Version Reviewed: 1.0
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There have been attempts at a Real Time Strategy game on the iPhone, but unfortunately efforts have, for the most part, fallen flat. Enter Robocalypse, a Nintendo DS port loaded with humor and style.
Oh no! There's been a mix-up at the robot factory! The DNA of some polite robot toasters gets mixed up with that of the war machine robots to create... evil polite war robots! As a lowly designer at the factory and former captain of your high-school chess team, it is left up to you to command friendly robots to stop the evil robots from taking over the planet. The story is wacky and goofy but quite funny, and cartoon-storyboard cutscenes are played in between missions to develop it further. The single player campaign mode consists of 17 hefty missions, and the variation between levels is great, with some being very linear and some being basically a skirmish. Each of these missions can be played on three varying difficulties. In addition, there is a full-fledged skirmish mode for a quick game. To further increase replay value, there is online multiplayer, though it apparently is in "beta." For the most part, it works pretty well.
Robocalypse's gameplay may be a bit basic to RTS lovers but it does contain just enough detail. All the basics of RTS games are there - buildings, units, and resource management. There are five building types and 10 unit types, and the goal is to capture strategic holdings throughout maps to build up resources and troops to ultimately storm enemy HQ. There are also six "heroes" that require a hero factory to produce and hold special abilities. Though you can command these heroes individually, you cannot do so with your normal troops. Instead, in the main shortcoming of the game, you must place "action flags," which tell your troops to attack a troop or building, capture an area, or heal a troop or "defense flags" which tell your troops to defend a certain area. Unfortunately, you cannot choose the number or kind of troops to follow an action and it can often be frustrating trying to correctly command your units. In addition, in another "dumbing down," you can only build on predetermined building pads.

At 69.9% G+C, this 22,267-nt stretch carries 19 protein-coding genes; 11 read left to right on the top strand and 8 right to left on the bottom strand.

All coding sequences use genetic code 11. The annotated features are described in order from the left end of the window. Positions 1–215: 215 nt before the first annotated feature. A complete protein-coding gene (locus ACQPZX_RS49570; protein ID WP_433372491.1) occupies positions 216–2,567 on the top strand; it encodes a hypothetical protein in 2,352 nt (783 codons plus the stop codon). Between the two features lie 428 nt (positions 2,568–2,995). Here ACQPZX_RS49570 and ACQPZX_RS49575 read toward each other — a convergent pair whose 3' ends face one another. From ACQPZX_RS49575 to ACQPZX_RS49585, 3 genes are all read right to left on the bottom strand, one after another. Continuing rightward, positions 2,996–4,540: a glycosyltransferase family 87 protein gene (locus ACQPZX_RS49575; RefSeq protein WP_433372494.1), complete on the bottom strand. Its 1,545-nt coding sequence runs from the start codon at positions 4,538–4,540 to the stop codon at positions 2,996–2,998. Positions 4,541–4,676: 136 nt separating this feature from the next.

The touchscreen controls work very well overall and transfer well from the DS version. The UI will reformat based on what side your device is tilted to, but unfortunately it can be a bit obstructive due to the fact that there is no "grey area" outside of the battlefield, meaning certain parts of the game can get stuck behind interface elements, virtually requiring an annoying device rotation. Other than this oversight, the UI and controls are fluid and intuitive with enough confirmation prompts to limit mistakes.
Undoubtedly the biggest draw of Robocalypse is its presentation. While cutscenes are illustrated in a simple cartoon style, they are done well. The actual in-game graphics are very nice with a pretty decent amount of detail. Animations live up to the billing as well. Keeping in with the game's humorous style, sound effects are zany but well-timed and never annoying.
Robocalypse may not be the deepest RTS, but it is very well executed with a fantastic presentation. It doesn't try to do anything spectacular, but overall it delivers a well-rounded portable RTS for only $2.99, the best yet on the iPhone platform.